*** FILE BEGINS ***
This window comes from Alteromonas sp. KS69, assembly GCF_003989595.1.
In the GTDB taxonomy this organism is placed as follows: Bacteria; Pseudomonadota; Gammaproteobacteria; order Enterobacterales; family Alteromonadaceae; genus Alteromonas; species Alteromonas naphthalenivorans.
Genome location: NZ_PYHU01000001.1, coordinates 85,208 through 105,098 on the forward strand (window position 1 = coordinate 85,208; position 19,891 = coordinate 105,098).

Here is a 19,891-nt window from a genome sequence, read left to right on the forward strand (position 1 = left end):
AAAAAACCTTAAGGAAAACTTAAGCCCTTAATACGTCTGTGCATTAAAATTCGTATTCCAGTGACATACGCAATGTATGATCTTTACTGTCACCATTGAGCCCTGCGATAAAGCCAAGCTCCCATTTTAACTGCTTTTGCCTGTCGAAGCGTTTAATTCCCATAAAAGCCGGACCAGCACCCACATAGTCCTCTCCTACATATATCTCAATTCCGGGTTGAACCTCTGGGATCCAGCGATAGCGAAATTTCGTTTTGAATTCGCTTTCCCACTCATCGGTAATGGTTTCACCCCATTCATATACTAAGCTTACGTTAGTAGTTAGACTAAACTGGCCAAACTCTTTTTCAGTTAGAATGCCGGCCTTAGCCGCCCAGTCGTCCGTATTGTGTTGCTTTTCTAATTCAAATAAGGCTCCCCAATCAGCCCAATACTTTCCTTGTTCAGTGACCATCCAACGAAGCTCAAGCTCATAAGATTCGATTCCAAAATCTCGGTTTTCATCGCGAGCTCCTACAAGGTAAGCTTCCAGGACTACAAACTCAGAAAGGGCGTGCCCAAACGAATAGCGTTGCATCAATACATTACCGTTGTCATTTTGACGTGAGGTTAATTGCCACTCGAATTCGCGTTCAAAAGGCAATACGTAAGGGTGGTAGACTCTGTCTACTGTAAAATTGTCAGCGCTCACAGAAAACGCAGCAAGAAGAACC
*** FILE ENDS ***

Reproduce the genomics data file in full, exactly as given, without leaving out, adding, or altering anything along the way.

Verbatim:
This window comes from Alteromonas sp. KS69, assembly GCF_003989595.1.
In the GTDB taxonomy this organism is placed as follows: Bacteria; Pseudomonadota; Gammaproteobacteria; order Enterobacterales; family Alteromonadaceae; genus Alteromonas; species Alteromonas naphthalenivorans.
Genome location: NZ_PYHU01000001.1, coordinates 85,208 through 105,098 on the forward strand (window position 1 = coordinate 85,208; position 19,891 = coordinate 105,098).

Here is a 19,891-nt window from a genome sequence, read left to right on the forward strand (position 1 = left end):
AAAAAACCTTAAGGAAAACTTAAGCCCTTAATACGTCTGTGCATTAAAATTCGTATTCCAGTGACATACGCAATGTATGATCTTTACTGTCACCATTGAGCCCTGCGATAAAGCCAAGCTCCCATTTTAACTGCTTTTGCCTGTCGAAGCGTTTAATTCCCATAAAAGCCGGACCAGCACCCACATAGTCCTCTCCTACATATATCTCAATTCCGGGTTGAACCTCTGGGATCCAGCGATAGCGAAATTTCGTTTTGAATTCGCTTTCCCACTCATCGGTAATGGTTTCACCCCATTCATATACTAAGCTTACGTTAGTAGTTAGACTAAACTGGCCAAACTCTTTTTCAGTTAGAATGCCGGCCTTAGCCGCCCAGTCGTCCGTATTGTGTTGCTTTTCTAATTCAAATAAGGCTCCCCAATCAGCCCAATACTTTCCTTGTTCAGTGACCATCCAACGAAGCTCAAGCTCATAAGATTCGATTCCAAAATCTCGGTTTTCATCGCGAGCTCCTACAAGGTAAGCTTCCAGGACTACAAACTCAGAAAGGGCGTGCCCAAACGAATAGCGTTGCATCAATACATTACCGTTGTCATTTTGACGTGAGGTTAATTGCCACTCGAATTCGCGTTCAAAAGGCAATACGTAAGGGTGGTAGACTCTGTCTACTGTAAAATTGTCAGCGCTCACAGAAAACGCAGCAAGAAGAACC